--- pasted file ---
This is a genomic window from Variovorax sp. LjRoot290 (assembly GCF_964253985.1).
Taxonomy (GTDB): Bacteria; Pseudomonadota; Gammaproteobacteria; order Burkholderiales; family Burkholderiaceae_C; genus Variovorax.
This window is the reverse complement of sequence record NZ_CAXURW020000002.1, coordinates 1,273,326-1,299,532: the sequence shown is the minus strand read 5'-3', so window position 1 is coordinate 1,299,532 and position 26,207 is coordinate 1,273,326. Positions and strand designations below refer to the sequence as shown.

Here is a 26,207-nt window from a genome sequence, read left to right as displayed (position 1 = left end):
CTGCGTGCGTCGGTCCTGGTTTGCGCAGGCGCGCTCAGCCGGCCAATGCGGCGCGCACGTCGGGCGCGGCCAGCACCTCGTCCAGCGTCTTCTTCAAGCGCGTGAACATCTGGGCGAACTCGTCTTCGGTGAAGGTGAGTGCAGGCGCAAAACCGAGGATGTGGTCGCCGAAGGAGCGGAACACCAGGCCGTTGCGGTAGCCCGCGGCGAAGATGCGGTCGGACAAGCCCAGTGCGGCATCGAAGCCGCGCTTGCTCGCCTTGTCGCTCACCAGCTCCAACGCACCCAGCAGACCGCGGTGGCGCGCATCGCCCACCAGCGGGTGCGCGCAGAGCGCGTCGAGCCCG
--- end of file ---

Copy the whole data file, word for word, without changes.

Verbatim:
This is a genomic window from Variovorax sp. LjRoot290 (assembly GCF_964253985.1).
Taxonomy (GTDB): Bacteria; Pseudomonadota; Gammaproteobacteria; order Burkholderiales; family Burkholderiaceae_C; genus Variovorax.
This window is the reverse complement of sequence record NZ_CAXURW020000002.1, coordinates 1,273,326-1,299,532: the sequence shown is the minus strand read 5'-3', so window position 1 is coordinate 1,299,532 and position 26,207 is coordinate 1,273,326. Positions and strand designations below refer to the sequence as shown.

Here is a 26,207-nt window from a genome sequence, read left to right as displayed (position 1 = left end):
CTGCGTGCGTCGGTCCTGGTTTGCGCAGGCGCGCTCAGCCGGCCAATGCGGCGCGCACGTCGGGCGCGGCCAGCACCTCGTCCAGCGTCTTCTTCAAGCGCGTGAACATCTGGGCGAACTCGTCTTCGGTGAAGGTGAGTGCAGGCGCAAAACCGAGGATGTGGTCGCCGAAGGAGCGGAACACCAGGCCGTTGCGGTAGCCCGCGGCGAAGATGCGGTCGGACAAGCCCAGTGCGGCATCGAAGCCGCGCTTGCTCGCCTTGTCGCTCACCAGCTCCAACGCACCCAGCAGACCGCGGTGGCGCGCATCGCCCACCAGCGGGTGCGCGCAGAGCGCGTCGAGCCCG